The abbé’s warnings seem prophetic. Singing the Marseillaise has been adopted as a mainstay of any mass rally by the far-right party, Jean-Marie Le Pen’s le Front National and, in 2002, it was Le Pen who made it through the first round of the presidential elections to face Chirac himself in the run-off, and all to the ominous chorus of “Marchons! Marchons!” Left-wing parties struck back by reclaiming the revolutionary anthem as their own. This leads to much confusion during traditional May Day street demonstrations when stringy-bearded Trotskyite marchers find themselves accidentally mingling with thick-necked skinheads on a counter-demonstrations, both chanting the same national anthem.

Caught somewhere in the middle, Chirac’s notoriously trendy education minister Jack Lang once sent out 72,000 copies of a CD featuring the national anthem to schools all over France. "The Marseillaise is not just our national anthem, it is also an international hymn to liberty and deserves to be better known and understood by all our pupils”, he said.

The CD includes the traditional version with orchestra and warbling sopranos but also fifteen other interpretations – from jazz, Arabic and house to, naturally, Serge Gainsbourg’s much-hooted version.

It is ironic that the only reason the Marseillaise may be known to young people around the world anyway is that the Beatles sampled its bombastic opening bars for their 1967 hit “All You Need Is Love”. And the only reason John Lennon did that was so they he could contrast the militaristic violence it idealised with his own message of peace and toleration.


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No Royalties for the Royalist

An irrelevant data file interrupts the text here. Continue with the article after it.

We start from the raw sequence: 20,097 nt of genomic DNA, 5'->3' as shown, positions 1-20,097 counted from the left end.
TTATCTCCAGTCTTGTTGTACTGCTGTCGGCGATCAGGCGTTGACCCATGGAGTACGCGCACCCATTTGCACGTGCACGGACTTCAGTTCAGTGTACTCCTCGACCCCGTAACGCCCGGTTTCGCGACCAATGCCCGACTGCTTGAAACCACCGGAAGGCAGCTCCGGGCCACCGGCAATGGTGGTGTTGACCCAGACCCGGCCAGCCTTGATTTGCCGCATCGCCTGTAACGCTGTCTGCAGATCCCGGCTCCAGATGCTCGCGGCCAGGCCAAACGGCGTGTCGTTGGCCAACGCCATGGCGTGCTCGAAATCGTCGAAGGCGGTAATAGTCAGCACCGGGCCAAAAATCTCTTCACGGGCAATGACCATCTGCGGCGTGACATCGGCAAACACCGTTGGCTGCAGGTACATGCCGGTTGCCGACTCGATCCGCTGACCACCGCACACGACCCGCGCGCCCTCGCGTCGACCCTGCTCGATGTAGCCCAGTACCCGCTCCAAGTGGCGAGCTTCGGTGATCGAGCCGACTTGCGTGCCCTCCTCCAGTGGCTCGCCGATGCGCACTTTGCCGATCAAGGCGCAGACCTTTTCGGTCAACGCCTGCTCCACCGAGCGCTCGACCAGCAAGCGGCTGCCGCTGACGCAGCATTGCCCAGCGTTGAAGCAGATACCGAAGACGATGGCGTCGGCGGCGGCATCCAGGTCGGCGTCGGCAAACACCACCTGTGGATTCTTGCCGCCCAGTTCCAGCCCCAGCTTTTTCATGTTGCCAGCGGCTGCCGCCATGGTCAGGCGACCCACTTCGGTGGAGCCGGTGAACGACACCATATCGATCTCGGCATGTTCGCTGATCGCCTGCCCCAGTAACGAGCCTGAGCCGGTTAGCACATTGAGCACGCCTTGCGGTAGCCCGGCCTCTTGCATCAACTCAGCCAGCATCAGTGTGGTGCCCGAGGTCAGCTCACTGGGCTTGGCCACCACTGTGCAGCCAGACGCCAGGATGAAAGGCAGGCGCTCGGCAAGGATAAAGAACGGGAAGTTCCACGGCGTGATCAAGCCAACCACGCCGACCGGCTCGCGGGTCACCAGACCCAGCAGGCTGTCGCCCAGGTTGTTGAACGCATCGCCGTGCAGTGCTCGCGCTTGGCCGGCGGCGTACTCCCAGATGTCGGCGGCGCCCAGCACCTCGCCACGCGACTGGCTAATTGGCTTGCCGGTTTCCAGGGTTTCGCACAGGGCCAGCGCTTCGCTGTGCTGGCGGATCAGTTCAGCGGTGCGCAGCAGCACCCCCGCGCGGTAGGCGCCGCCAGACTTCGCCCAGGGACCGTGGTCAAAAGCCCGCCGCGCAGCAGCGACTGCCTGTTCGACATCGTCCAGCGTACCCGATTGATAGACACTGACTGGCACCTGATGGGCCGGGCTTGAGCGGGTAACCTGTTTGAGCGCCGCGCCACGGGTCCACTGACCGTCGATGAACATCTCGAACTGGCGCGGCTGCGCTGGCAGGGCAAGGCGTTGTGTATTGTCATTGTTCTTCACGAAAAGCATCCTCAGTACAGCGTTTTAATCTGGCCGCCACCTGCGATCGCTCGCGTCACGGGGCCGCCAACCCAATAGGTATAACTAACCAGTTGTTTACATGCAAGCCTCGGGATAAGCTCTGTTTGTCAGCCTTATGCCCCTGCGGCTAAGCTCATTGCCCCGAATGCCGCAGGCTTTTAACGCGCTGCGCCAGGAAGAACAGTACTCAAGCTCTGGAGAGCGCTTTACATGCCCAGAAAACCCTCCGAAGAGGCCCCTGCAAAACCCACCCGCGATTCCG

Claude-Joseph Rouget de Lisle (1760-1836), who wrote the words and music of the Marseillaise, was horrified when it became a hit tune for the Revolution. He was a Royalist and refused to take the oath of allegiance to the new constitution. Cashiered, imprisoned and barely escaping the guillotine, he was set free after the Revolution only to find that the French government had claimed the copyright of the song for itself.


Variations on the Theme. Many musicians have sampled, stolen or provided variations from the Marseillaise ranging from Tchaikovsky’s 1812 Overture (which uses its theme to symbolise pulverisation of Napoleon’s army by Russian cannon) to Django Reinhardt’s "Echoes of France" to the Beatles’ “All You Need Is Love”. The most controversial version was that by ludicrously publicity-seeking, French rocker Serge Gainsbourg who recorded a reggae dub, "Aux Armes et cetera" that was so disliked that he received death threats from nationalist groups and was placed under police protection. During one Marseilles concert, four hundred paratroopers turned up ready to lynch him. His backing group, “The Wailers” (Bob Marley’s accompanists), refused to go on. Gainsbourg went on stage alone and sang the Marseillaise unaccompanied. "Aux Armes et cetera" immediately shot to the top of the French charts.


...Anything but!

Not every French government has been so enthusiastic about their militaristic and xenophobic anthem.